Is there even the remotest link between atomic energy and fighting the coronavirus pandemic? There is, going by the government’s action.
Union Finance Minister Nirmala Sitharaman spelt out over five successive press conferences the full ramifications of Prime Minister Modi’s Rs 20 lakh crore or 10 per cent of the GDP package to combat the economic blow delivered by the coronavirus. At the end of it all, the consensus among the analysts was that the actual fiscal cost to the government will be no more than 1 per cent of the GDP. The rest will be enabled by bank guarantees and permissions given.
Even the Rs 20 lakh crore needs to be put into context. It includes Rs 8 lakh crore of the mainly liquidity support measures already initiated by the RBI and Rs 1.9 lakh crore of the initiatives already announced by the government under the Pradhan Mantri Garib Kalyan Yojana.
Why this huge hiatus, the reluctance to spend cash? Sitharaman has explained that it is better to empower people than to dole out cash. The government initially did rush money to the more vulnerable, but it felt that in the long run, it was best to enhance liquidity as that would reopen the economy, make enterprises viable and restore jobs.
But then, despite the RBI opening several liquidity windows, banks are reluctant to lend. Instead, they are parking government-approved funds with the RBI. Sitharaman’s explanation is that firms with sanctioned loans are not availing themselves of them as they are waiting for the lockdown to end. It has not yet officially ended and the lockdown, in its fourth phase, has been extended till end-May. But within that, relaxations are being made in the lockdown regime to enable economic activity to resume.
The overarching reality is that the pandemic forced the government to take a quick decision to declare a lockdown, unlike mature economies like the US and the UK which were initially in endless denial. Prime Minister Modi has earned global praise for this. The lockdown kept infections under control but brought the economy to a standstill, literally. This took away the livelihoods of a huge section of the less well off. Their plight has been most dramatically illustrated by the trudge across India by millions of migrant workers who were trying to go home so as to ward off hunger.
Any stimulus package has to address the economic reality that the lockdown has annihilated demand and, consequently, with there being hugely curtailed consumption, the supply chain has also collapsed. (If my buyers have disappeared why will I produce/sell?) What needs doing immediately is putting buying power — it’s called cash —in the hands of the people and working capital in the hands of all businesses except large companies which can fend for themselves.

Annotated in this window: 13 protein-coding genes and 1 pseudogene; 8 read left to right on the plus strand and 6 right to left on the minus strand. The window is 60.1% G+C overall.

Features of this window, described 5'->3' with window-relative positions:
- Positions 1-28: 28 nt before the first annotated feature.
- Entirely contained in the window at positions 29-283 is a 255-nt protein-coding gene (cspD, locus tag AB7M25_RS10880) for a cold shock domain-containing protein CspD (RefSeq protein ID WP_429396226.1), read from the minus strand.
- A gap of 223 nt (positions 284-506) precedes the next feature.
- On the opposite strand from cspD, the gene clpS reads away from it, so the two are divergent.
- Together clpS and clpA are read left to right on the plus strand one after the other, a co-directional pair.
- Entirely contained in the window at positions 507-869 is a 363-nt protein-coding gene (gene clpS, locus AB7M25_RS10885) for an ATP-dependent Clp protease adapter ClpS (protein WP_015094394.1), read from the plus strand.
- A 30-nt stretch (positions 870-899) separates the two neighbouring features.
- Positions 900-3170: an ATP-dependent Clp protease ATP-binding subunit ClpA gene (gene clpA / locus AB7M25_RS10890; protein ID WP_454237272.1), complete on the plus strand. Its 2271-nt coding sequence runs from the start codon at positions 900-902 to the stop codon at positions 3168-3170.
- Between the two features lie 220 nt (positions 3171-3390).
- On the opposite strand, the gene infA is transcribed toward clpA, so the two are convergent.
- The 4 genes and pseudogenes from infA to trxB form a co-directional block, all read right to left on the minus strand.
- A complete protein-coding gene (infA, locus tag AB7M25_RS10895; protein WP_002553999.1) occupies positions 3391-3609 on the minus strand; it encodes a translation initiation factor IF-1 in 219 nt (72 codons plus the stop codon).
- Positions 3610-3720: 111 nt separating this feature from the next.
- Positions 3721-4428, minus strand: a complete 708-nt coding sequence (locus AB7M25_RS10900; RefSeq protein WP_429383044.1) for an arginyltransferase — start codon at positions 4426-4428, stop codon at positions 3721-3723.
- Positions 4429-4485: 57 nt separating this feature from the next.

Against this requirement, what has the stimulus given us? First, the decisions that make sense. Free food — five kg of rice per adult per month and one kg of channa — has been sanctioned for two months. Rs 3,500 crore has been allocated for this. Plus a ‘one nation one card’ to overcome the problem faced by migrant labour who had left their ration cards at home for the family has been promised for all by next March. Actually, there is nothing new in this as the scheme already covers the majority of the people.
Another move which will put cash in the hands of the people is raising the funding for the rural employment guarantee scheme by Rs 40,000 crore, compared to the budgetary allocation of Rs 61,000 crore. This will generate 300 crore of person days in total. Critically, this will create a means of livelihood for the labour who have returned to a home which is itself at the edge of survival.
Equally praiseworthy is the scheme to support five million street vendors who will get a loan of Rs 10,000 each which will cost Rs 5,000 crore. These vendors who had eaten up whatever little savings they had would find it hugely difficult to restock themselves without some help. The catch here is that the banks don’t know how to lend to vendors as they have not done so till now.
There is also a scheme to offer collateral-free loans to small businesses and the definition of ‘small’ has been widened to cover a bigger universe. The government will guarantee these loans offered by banks and NBFCs.
All this makes sense, but a whole set of economic reforms have been announced as part of the stimulus. In fact, they make up the bulk of the proposals, when they have little to do with fighting the consequences of the lockdown. Many of them have been on the anvil for a long time and none of them can be implemented in a short while to revive the economy.
Here are just a few of them. The beginning of the end of the public sector has been signalled. Critical reforms, sought by experts for ages, which will transform the agriculture sector have been promised. The Companies Act will be decriminalised; most offences under it will be allowed to be compounded. The IBC (insolvency and bankruptcy code) will be suspended for a year.
While these are wide in their scope, look at two more. The private sector will be allowed into the space sector and it will be able to gain access to ISRO facilities. Plus, in the field of atomic energy, a research reactor on the PPP model will be set up to produce medical isotopes for cancer treatment. This must have something to do with the novel coronavirus which will elude ordinary mortals.
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